Hansen, All Blacks primed for Wallaby challenge
Between now and next year's World Cup defence, the All Blacks are honest enough to admit that, on the balance of probability and with increasingly quality opposition, at some point they may lose. And if the ruthless rugby public can afford themselves the same sincere assessment they, too, will acknowledge a defeat would not end life as we know it.
After all, most sports teams learn more from failure than success.
Still, neither party wants such an event to occur this week in Sydney.
Fourteen months ago the All Blacks began their remarkable 17-test winning streak. What a ride it has been. In that time they've maintained a flawless five-year home record and beaten every possible genuine contender.
There's been some staggering escapes - Aaron Cruden's sideline conversion on the second attempt in Dublin the most notable.
That run also includes one of the greatest all time tests; the epic win at Ellis Park, Johannesburg. The plane; the atmosphere, the occasion. It was something else.
To claim the world record outright, one final push is required against a Wallabies team oozing self-belief following the Waratahs' Super Rugby triumph last weekend. Talk about a Hollywood script. All it needs now is another Stephen Donald recall.
"It's important to the team and the individuals within the team," All Blacks coach Steve Hansen tells the Sunday Star-Times of the world record pursuit.
"We've acknowledged that it's something we'd like to achieve, but we understand it's the result of us doing what we have to from Sunday to Saturday really well against a team that will be full of confidence.
"We want to win the test match because it's against Australia, it's for the Bledisloe Cup and it would give us 18 wins, but the most important thing is preparing well."
Win, lose or draw there's a theory this test marks a turning point of sorts. Either way, the All Blacks will reach the landmark, or miss their chance.
The magnitude of such a potential achievement could be seen an added weight on collective shoulders. Not that this team doesn't already contend with unrivalled expectations and internal and external pressures, as we discovered from the "greatest ever" whiteboard goal.
Yet Hansen appears relaxed, seemingly comfortable in the mindset that if his management and leadership team stick to their well-worn practices and principals, the rest will take care of itself.
"I don't see it as a line in the sand because the next week we have to do the same thing. This team is expected to win all its games.
"Realistically we know we'll get beaten at some point, but we're going to do our damndest to make sure we prepare well enough so that becomes hard work for the opposition.
"It's not a burden. I find it interesting that people think winning is a burden. Winning is actually pretty satisfying, but it takes a lot of hard work and reality. Everybody in your group needs to be on the same page.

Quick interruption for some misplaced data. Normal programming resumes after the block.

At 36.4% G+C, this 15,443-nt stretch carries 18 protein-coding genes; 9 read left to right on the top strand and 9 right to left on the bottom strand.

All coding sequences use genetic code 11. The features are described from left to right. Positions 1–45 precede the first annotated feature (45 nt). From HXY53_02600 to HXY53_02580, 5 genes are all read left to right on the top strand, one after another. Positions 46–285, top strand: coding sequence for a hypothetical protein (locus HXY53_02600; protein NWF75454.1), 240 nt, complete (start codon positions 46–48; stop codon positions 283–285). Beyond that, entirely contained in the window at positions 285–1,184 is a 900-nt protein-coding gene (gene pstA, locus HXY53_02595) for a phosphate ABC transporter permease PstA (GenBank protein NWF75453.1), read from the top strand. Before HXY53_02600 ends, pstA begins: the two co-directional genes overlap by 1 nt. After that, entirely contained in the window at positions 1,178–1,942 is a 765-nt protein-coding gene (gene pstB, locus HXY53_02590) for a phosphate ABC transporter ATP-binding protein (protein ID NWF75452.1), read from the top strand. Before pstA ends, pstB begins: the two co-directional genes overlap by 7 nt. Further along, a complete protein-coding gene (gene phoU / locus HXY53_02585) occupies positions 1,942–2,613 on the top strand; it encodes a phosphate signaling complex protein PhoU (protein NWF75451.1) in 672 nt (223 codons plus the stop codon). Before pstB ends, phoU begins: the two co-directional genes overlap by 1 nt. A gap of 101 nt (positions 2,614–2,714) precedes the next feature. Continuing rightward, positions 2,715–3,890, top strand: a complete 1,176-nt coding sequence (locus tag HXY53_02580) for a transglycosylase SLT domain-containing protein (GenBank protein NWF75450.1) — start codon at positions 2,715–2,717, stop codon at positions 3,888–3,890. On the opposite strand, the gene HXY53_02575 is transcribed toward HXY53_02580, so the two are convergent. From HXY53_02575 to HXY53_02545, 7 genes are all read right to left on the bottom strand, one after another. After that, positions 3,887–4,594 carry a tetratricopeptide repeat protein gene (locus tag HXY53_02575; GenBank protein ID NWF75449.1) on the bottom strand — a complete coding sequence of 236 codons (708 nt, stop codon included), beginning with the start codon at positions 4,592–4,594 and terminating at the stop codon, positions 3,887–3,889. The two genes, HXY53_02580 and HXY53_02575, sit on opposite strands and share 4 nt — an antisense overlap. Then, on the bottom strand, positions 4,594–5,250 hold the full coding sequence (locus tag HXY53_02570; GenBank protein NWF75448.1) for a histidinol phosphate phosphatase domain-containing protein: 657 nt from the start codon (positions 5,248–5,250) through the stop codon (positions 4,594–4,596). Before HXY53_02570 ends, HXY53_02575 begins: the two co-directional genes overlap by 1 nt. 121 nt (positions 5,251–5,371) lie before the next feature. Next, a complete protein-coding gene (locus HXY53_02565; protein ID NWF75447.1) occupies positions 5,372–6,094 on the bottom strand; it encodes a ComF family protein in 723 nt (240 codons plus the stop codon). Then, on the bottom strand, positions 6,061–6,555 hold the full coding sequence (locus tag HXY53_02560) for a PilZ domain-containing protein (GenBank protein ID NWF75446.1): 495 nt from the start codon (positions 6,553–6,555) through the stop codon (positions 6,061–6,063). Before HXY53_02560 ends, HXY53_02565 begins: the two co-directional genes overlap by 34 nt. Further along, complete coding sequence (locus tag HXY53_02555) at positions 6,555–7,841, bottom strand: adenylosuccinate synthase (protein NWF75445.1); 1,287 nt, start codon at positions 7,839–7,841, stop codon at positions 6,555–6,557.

"We know we could have easily been beaten in two or three test matches in the last year but we found a way and got there. We're not sitting here saying we're not beatable at all. We're just saying we're going to work hard and prepare well. That's our MO [modus operandi] and if we get that right, we've got a bit of talent and we are hard to beat."
Which brings us to the Wallabies; masters of pesky timing.
In the last 30 tests against the All Blacks they've been second-class, winning only five. Ironically, though, twice in the past five years the cocky kids halted the All Blacks' quest for records.
James O'Connor's conversion proved the killer blow in Hong Kong; the draw in Brisbane just before the World Cup - Keven Mealamu's 100th test no less - produced the other slip-up.
John Eales, Toutai Kefu, George Gregan - the list of heartbreak Wallabies lives on.
"Australia are one of our major opponents. They're a team we respect immensely," Hansen says. "During those periods they've always been capable of having performances that's good enough to beat us. When you reflect back on the times they have it's about looking at what we didn't do. They're a very capable side."
Fourteen years ago these great rivals played out another doozey in front of 106,000 that required a basketball-style Taine Randell pass and Jonah Lomu try to steal it at the death.
Perhaps this test is set up for something similar. Accomplishing such a feat against these men would only be fitting. Not even then will Hansen reflect. Work would still need to be done.
"My point is when you're in the fight it's all about just getting ready for this one test. The time for reflecting and being proud is when you finish."
Sunday Star Times